Molotov cocktails were yesterday thrown inside a Hong Kong metro station, but no one was injured, the government said, as pro-democracy protesters again took to the streets angry at what they believe is Beijing’s tightening grip on the territory.
The Kowloon Tong station was seriously damaged in the attack, the Hong Kong government said in a statement.
Hundreds of protesters, many young and wearing masks, were marching in Kowloon at the time and were headed to a district near the Kowloon Tong station.
About a dozen riot police took to the streets in Kowloon’s Tsim Sha Tsui district, normally a haven for local and international shoppers, behind the marchers shortly after news of the Molotov attack.
Hong Kong’s metro has borne the brunt of protests, with stations torched and trashed, and only returned to normal operations on Friday after being completely shut down.
The metro normally carries about 5 million people a day.
Hong Kong’s protests started in opposition to a now-abandoned extradition bill, but have mushroomed in four months into a pro-democracy movement and an outlet for anger at social inequality in the territory.
The protests have plunged the territory into its worst crisis since the UK handed it back to China in 1997 and is the biggest popular challenge to Chinese President Xi Jinping (習近平) since he came to power in 2012.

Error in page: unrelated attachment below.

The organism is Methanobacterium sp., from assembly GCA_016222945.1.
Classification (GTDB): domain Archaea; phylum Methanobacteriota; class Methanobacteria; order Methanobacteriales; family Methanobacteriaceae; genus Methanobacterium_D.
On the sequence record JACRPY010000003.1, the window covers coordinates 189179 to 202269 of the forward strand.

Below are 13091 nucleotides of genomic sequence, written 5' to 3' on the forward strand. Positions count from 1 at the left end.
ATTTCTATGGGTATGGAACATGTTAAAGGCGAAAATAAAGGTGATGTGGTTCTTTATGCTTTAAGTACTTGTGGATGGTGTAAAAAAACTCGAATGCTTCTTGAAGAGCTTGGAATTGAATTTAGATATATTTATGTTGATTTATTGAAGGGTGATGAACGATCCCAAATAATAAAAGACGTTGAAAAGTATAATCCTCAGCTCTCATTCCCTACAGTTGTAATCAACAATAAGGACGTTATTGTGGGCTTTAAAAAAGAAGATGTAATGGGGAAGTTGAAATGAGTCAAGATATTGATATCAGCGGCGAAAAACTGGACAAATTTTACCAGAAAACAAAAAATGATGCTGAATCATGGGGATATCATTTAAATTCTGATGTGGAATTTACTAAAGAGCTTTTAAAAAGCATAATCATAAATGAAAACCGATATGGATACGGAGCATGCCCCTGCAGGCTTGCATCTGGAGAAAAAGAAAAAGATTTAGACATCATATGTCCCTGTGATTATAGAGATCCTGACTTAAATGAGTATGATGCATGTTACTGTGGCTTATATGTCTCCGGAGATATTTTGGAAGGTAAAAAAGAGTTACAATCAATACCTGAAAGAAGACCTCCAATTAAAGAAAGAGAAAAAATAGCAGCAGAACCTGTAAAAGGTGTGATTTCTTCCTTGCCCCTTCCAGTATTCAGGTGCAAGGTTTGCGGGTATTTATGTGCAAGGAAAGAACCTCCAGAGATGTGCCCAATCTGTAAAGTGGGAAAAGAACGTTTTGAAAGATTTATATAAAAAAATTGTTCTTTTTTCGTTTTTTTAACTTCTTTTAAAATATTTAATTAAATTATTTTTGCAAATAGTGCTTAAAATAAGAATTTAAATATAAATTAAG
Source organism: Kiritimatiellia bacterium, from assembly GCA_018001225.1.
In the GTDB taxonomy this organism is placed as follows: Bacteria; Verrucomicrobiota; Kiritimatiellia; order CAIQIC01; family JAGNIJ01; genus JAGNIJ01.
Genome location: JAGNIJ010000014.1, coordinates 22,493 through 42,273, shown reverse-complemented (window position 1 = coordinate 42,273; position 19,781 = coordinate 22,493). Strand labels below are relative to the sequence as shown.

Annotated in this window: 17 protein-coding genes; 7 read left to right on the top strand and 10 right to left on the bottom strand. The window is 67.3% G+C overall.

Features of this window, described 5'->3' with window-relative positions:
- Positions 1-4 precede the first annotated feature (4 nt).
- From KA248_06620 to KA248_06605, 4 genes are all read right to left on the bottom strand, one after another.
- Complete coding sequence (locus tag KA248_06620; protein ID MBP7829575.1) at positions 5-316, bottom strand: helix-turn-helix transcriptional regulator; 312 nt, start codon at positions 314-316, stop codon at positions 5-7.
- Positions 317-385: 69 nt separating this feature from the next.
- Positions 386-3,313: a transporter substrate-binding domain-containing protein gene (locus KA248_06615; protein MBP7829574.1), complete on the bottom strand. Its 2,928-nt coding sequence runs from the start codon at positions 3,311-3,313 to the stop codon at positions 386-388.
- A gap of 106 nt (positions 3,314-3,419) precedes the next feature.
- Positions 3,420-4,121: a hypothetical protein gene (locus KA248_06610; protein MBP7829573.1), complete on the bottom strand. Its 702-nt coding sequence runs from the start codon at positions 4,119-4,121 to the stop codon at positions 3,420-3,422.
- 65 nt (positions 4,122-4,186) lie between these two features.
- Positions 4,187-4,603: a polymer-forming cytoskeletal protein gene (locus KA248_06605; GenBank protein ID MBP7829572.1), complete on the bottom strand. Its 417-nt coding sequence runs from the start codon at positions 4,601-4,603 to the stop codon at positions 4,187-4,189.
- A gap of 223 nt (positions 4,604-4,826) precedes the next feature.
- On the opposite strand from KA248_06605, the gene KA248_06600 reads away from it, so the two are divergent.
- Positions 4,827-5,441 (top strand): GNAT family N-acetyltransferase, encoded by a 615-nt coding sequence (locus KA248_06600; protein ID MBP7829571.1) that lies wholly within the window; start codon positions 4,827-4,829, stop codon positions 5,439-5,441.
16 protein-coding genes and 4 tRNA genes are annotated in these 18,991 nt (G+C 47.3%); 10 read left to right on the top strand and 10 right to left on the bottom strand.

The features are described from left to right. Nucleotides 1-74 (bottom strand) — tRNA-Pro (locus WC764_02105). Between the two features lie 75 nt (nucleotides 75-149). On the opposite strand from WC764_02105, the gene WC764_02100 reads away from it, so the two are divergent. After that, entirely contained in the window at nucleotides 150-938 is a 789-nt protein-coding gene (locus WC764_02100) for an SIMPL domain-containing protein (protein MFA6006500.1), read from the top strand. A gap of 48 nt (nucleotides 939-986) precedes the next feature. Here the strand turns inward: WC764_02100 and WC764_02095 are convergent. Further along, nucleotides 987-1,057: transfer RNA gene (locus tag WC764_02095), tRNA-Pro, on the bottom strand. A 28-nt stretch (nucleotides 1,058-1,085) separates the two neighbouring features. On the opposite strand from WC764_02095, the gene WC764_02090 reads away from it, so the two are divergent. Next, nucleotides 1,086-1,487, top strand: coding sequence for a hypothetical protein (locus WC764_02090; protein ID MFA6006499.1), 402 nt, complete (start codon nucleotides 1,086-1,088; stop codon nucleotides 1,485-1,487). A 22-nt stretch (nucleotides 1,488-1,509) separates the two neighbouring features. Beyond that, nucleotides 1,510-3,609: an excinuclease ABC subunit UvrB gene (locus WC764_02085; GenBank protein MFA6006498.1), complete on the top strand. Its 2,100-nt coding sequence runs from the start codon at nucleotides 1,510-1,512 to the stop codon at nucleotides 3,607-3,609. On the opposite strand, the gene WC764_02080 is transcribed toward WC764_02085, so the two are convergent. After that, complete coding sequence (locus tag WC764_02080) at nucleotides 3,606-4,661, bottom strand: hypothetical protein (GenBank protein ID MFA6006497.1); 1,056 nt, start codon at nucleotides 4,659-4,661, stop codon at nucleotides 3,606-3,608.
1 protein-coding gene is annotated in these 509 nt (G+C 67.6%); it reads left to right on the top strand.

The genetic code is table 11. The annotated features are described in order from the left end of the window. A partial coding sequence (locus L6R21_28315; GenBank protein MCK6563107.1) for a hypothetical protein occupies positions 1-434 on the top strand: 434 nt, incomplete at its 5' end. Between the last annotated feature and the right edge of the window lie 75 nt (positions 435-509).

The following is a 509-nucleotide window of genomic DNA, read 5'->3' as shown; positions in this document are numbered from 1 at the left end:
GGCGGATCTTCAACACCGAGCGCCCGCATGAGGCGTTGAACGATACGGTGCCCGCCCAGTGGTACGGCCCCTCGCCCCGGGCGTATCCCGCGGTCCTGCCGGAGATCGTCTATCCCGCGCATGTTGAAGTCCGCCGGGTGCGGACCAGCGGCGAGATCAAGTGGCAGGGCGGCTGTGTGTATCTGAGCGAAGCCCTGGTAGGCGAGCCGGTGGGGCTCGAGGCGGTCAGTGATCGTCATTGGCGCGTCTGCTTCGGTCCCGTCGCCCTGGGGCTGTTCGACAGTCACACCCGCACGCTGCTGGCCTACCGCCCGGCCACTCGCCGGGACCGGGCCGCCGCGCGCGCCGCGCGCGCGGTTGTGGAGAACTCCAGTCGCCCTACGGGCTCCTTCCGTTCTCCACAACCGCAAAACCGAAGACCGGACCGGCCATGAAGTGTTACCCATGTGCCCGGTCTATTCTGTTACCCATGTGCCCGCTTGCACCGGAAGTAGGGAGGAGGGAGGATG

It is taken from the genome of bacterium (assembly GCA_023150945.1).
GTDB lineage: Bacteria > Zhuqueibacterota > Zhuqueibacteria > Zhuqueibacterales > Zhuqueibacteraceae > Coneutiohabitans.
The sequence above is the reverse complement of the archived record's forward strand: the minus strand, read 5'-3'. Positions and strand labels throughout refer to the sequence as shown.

Hong Kong had experienced relative calm since last weekend, when a peaceful march by tens of thousands spiraled into a night of running battles between protesters and police.
Since then there had only been small nightly protests and advocates had not flagged any major action this weekend.
A small group calling itself the “Silver-Haired Marchers” yesterday began a 48-hour sit-in at police headquarters, describing themselves as “old, but not obsolete.”
“Whilst we may not be able to fight alongside the young protesters in the front line against an unjust government, escalating police violence and indiscriminate arrests, we take it to heart to uphold the core values of Hong Kong and defend the future of our younger generations,” it said in a statement.
Colonial-era emergency laws were introduced a week ago banning masks at public rallies, sparking some of the worst violence since the protests started. Protesters use masks to shield their identities.
However, hundreds of people, including schoolchildren and office workers, have since defied the ban and wore masks.
A group of protesters planned a “mask party” yesterday night.
Hong Kong police, once praised as “Asia’s finest,” are also facing a crisis of confidence amid the worsening political tensions.
Protesters accuse them of using excessive force, a charge police deny, and two protesters have been shot and wounded during skirmishes with police.
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